Several studies in adults have suggested a relationship between HRV and both ambient (27) and core body temperature (26, 28, 29). Studies in healthy preterm and term infants have focused on elevations in ambient temperature and its effect on HRV as a possible etiology for sudden infant death syndrome (30, 42). These prior studies have highlighted the complexity of the association between temperature and HRV, with one study describing nonlinear relationships and inverse patterns at temperature extremes (26). Few studies have investigated temperature effect on HRV in the setting of TH. Tiainen et al (28) reported increased HRV in adults undergoing hypothermia after cardiac arrest. Only one small study involving two newborns undergoing TH for HIE likewise reported a negative association between LF power and temperature (33). These investigators also found a negative association between HF power and temperature as well as a positive association between LF-to-HF ratio and temperature. We did not evaluate LF-to-HF ratio as recent reports have questioned whether this measure accurately reflects the sympathovagal balance as originally proposed (43). That we did not find a significant relationship between temperature and HF power may be attributable to the observation that HF power is less dynamic and appears to have less overall variability during this time period in newborns with HIE (12). This may also explain why no association was observed between RRi SD and temperature, as RRi SD provides an overall gross measure of variability rather than evaluating the contributions of specific inputs (e.g., sympathetic or parasympathetic) that may have differential relationships with temperature. To our knowledge, this is the largest study to date evaluating the relationship between HRV metrics and temperature in newborns undergoing cooling.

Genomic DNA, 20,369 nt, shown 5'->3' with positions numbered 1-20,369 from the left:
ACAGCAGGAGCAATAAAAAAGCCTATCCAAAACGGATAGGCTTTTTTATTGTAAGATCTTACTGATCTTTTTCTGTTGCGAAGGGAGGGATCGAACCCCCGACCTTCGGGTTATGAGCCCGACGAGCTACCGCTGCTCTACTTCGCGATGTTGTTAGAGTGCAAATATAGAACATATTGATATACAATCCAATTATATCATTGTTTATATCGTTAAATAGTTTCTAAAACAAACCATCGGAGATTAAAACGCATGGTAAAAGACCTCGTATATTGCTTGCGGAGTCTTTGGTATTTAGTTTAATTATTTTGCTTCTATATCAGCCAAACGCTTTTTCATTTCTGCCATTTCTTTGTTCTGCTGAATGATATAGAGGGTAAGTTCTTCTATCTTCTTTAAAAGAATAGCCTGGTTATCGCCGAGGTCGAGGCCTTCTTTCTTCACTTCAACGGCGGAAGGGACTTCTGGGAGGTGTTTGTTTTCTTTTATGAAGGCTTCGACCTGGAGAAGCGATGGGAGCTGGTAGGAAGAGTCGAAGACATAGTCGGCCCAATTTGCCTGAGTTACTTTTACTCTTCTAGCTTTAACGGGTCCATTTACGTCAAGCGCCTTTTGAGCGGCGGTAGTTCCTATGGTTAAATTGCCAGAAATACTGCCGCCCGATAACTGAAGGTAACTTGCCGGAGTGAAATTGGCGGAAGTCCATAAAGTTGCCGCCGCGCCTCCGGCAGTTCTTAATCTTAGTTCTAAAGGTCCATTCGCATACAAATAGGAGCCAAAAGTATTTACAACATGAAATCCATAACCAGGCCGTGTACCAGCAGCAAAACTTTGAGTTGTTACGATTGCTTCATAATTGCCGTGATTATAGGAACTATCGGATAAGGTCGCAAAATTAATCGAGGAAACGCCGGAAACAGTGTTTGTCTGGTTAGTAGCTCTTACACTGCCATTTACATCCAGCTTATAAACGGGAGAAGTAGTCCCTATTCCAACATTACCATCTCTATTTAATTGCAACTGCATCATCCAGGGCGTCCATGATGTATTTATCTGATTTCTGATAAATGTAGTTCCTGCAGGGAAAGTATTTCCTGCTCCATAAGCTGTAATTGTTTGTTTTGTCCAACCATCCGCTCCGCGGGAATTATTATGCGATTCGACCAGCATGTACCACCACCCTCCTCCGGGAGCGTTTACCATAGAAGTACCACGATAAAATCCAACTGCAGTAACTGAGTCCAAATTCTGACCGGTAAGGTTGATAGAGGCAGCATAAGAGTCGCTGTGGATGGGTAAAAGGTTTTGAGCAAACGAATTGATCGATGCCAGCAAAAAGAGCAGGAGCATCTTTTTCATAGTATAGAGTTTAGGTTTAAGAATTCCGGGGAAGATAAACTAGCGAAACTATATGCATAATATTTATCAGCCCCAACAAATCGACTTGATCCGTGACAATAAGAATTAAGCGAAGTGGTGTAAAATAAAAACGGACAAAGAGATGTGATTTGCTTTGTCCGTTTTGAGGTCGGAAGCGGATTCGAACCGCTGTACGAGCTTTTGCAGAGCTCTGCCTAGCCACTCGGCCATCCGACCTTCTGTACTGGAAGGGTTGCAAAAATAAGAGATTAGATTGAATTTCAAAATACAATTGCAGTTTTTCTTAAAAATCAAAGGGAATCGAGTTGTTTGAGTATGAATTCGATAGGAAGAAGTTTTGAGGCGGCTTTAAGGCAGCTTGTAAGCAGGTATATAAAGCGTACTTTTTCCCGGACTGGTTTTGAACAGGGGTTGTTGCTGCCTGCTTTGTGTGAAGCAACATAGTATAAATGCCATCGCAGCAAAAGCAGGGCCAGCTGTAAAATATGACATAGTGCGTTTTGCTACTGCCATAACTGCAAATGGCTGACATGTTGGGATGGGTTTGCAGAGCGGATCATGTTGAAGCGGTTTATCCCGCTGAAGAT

Our findings of increased HRV at lower temperatures are consistent with prior animal (25) and human studies (28, 29, 33) evaluating HRV in the temperature range of moderate TH. The temperature dependency of HRV may be explained via several possible mechanisms. As HRV has been described to be inversely related to heart rate (44), the change in HRV may be attributable to the relationship between heart rate (median RRi) and temperature alone. Alternatively, there may be direct effects of hypothermia on the myocardium that preserve HRV (25, 28). Finally, it is also possible that the reduction in HRV over the rewarming process reflects withdrawal of the therapeutic effect of hypothermia and may signify a potential benefit for continued hypothermia in some patients. Irrespective of the mechanisms by which body temperature interacts with HRV, our study supports that this relationship exists and may represent a clinically relevant covariate when considering HRV as a physiologic biomarker in neonates undergoing TH. Incorporation of patient temperature may be important as future HRV monitoring paradigms are developed for bedside application.